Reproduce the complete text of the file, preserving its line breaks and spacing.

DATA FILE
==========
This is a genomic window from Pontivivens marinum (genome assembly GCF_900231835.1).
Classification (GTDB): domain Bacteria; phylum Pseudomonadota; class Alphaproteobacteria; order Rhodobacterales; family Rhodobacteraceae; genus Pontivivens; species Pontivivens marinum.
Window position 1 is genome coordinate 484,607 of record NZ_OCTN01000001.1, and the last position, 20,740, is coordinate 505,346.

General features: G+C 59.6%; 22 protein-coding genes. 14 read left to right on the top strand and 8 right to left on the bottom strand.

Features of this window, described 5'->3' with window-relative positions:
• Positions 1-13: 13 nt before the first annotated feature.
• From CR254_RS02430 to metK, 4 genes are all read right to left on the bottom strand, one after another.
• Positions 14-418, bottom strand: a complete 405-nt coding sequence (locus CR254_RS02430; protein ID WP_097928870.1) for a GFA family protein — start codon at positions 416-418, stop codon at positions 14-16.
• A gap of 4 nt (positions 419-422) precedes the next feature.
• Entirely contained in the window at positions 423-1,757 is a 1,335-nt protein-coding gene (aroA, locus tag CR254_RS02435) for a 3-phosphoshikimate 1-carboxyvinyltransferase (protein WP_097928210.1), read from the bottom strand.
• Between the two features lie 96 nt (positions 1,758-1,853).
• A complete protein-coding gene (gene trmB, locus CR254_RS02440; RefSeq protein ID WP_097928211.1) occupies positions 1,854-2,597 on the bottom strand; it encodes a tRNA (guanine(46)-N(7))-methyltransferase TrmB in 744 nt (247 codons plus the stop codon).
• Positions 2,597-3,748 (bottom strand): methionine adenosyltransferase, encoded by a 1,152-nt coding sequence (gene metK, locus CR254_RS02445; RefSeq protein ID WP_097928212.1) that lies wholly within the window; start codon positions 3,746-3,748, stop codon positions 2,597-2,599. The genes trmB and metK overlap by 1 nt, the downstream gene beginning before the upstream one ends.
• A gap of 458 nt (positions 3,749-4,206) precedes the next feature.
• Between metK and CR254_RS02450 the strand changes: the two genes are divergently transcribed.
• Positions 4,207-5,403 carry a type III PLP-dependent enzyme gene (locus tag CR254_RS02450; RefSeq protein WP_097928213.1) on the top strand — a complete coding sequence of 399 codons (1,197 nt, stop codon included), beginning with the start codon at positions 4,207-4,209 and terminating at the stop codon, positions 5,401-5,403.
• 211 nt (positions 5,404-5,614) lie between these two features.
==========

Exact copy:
This is a genomic window from Pontivivens marinum (genome assembly GCF_900231835.1).
Classification (GTDB): domain Bacteria; phylum Pseudomonadota; class Alphaproteobacteria; order Rhodobacterales; family Rhodobacteraceae; genus Pontivivens; species Pontivivens marinum.
Window position 1 is genome coordinate 484,607 of record NZ_OCTN01000001.1, and the last position, 20,740, is coordinate 505,346.

General features: G+C 59.6%; 22 protein-coding genes. 14 read left to right on the top strand and 8 right to left on the bottom strand.

Features of this window, described 5'->3' with window-relative positions:
• Positions 1-13: 13 nt before the first annotated feature.
• From CR254_RS02430 to metK, 4 genes are all read right to left on the bottom strand, one after another.
• Positions 14-418, bottom strand: a complete 405-nt coding sequence (locus CR254_RS02430; protein ID WP_097928870.1) for a GFA family protein — start codon at positions 416-418, stop codon at positions 14-16.
• A gap of 4 nt (positions 419-422) precedes the next feature.
• Entirely contained in the window at positions 423-1,757 is a 1,335-nt protein-coding gene (aroA, locus tag CR254_RS02435) for a 3-phosphoshikimate 1-carboxyvinyltransferase (protein WP_097928210.1), read from the bottom strand.
• Between the two features lie 96 nt (positions 1,758-1,853).
• A complete protein-coding gene (gene trmB, locus CR254_RS02440; RefSeq protein ID WP_097928211.1) occupies positions 1,854-2,597 on the bottom strand; it encodes a tRNA (guanine(46)-N(7))-methyltransferase TrmB in 744 nt (247 codons plus the stop codon).
• Positions 2,597-3,748 (bottom strand): methionine adenosyltransferase, encoded by a 1,152-nt coding sequence (gene metK, locus CR254_RS02445; RefSeq protein ID WP_097928212.1) that lies wholly within the window; start codon positions 3,746-3,748, stop codon positions 2,597-2,599. The genes trmB and metK overlap by 1 nt, the downstream gene beginning before the upstream one ends.
• A gap of 458 nt (positions 3,749-4,206) precedes the next feature.
• Between metK and CR254_RS02450 the strand changes: the two genes are divergently transcribed.
• Positions 4,207-5,403 carry a type III PLP-dependent enzyme gene (locus tag CR254_RS02450; RefSeq protein WP_097928213.1) on the top strand — a complete coding sequence of 399 codons (1,197 nt, stop codon included), beginning with the start codon at positions 4,207-4,209 and terminating at the stop codon, positions 5,401-5,403.
• 211 nt (positions 5,404-5,614) lie between these two features.